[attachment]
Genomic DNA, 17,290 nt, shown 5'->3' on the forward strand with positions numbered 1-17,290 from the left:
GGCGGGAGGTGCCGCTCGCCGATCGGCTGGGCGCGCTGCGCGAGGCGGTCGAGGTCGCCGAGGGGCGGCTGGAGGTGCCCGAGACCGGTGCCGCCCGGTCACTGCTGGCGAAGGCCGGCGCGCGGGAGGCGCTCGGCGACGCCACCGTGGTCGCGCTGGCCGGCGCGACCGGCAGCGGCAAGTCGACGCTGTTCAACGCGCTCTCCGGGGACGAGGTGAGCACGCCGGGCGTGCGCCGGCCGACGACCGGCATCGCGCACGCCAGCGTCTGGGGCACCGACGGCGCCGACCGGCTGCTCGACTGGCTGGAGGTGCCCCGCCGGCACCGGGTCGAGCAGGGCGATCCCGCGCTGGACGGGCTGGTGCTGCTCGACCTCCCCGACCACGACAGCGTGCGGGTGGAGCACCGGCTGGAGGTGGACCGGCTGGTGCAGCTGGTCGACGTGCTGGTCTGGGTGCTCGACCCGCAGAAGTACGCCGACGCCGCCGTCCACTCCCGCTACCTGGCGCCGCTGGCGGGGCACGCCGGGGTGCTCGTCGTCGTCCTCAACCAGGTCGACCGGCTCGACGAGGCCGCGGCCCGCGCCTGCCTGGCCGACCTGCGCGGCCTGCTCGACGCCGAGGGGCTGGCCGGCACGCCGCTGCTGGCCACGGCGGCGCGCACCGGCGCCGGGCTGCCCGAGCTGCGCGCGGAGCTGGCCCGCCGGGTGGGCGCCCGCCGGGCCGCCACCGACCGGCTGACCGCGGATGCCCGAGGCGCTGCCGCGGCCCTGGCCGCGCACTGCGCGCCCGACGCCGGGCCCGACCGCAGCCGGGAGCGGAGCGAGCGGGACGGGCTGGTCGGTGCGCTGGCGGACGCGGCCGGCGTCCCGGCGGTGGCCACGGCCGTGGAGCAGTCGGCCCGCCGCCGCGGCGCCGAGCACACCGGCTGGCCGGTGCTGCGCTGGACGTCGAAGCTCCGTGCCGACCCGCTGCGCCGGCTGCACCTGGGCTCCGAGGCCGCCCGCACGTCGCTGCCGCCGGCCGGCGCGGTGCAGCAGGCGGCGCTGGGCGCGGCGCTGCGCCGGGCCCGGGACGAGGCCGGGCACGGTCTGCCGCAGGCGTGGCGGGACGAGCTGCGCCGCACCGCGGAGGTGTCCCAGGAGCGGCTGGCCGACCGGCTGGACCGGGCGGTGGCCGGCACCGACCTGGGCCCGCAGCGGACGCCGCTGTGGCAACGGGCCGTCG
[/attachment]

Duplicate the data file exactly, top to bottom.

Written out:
Genomic DNA, 17,290 nt, shown 5'->3' on the forward strand with positions numbered 1-17,290 from the left:
GGCGGGAGGTGCCGCTCGCCGATCGGCTGGGCGCGCTGCGCGAGGCGGTCGAGGTCGCCGAGGGGCGGCTGGAGGTGCCCGAGACCGGTGCCGCCCGGTCACTGCTGGCGAAGGCCGGCGCGCGGGAGGCGCTCGGCGACGCCACCGTGGTCGCGCTGGCCGGCGCGACCGGCAGCGGCAAGTCGACGCTGTTCAACGCGCTCTCCGGGGACGAGGTGAGCACGCCGGGCGTGCGCCGGCCGACGACCGGCATCGCGCACGCCAGCGTCTGGGGCACCGACGGCGCCGACCGGCTGCTCGACTGGCTGGAGGTGCCCCGCCGGCACCGGGTCGAGCAGGGCGATCCCGCGCTGGACGGGCTGGTGCTGCTCGACCTCCCCGACCACGACAGCGTGCGGGTGGAGCACCGGCTGGAGGTGGACCGGCTGGTGCAGCTGGTCGACGTGCTGGTCTGGGTGCTCGACCCGCAGAAGTACGCCGACGCCGCCGTCCACTCCCGCTACCTGGCGCCGCTGGCGGGGCACGCCGGGGTGCTCGTCGTCGTCCTCAACCAGGTCGACCGGCTCGACGAGGCCGCGGCCCGCGCCTGCCTGGCCGACCTGCGCGGCCTGCTCGACGCCGAGGGGCTGGCCGGCACGCCGCTGCTGGCCACGGCGGCGCGCACCGGCGCCGGGCTGCCCGAGCTGCGCGCGGAGCTGGCCCGCCGGGTGGGCGCCCGCCGGGCCGCCACCGACCGGCTGACCGCGGATGCCCGAGGCGCTGCCGCGGCCCTGGCCGCGCACTGCGCGCCCGACGCCGGGCCCGACCGCAGCCGGGAGCGGAGCGAGCGGGACGGGCTGGTCGGTGCGCTGGCGGACGCGGCCGGCGTCCCGGCGGTGGCCACGGCCGTGGAGCAGTCGGCCCGCCGCCGCGGCGCCGAGCACACCGGCTGGCCGGTGCTGCGCTGGACGTCGAAGCTCCGTGCCGACCCGCTGCGCCGGCTGCACCTGGGCTCCGAGGCCGCCCGCACGTCGCTGCCGCCGGCCGGCGCGGTGCAGCAGGCGGCGCTGGGCGCGGCGCTGCGCCGGGCCCGGGACGAGGCCGGGCACGGTCTGCCGCAGGCGTGGCGGGACGAGCTGCGCCGCACCGCGGAGGTGTCCCAGGAGCGGCTGGCCGACCGGCTGGACCGGGCGGTGGCCGGCACCGACCTGGGCCCGCAGCGGACGCCGCTGTGGCAACGGGCCGTCG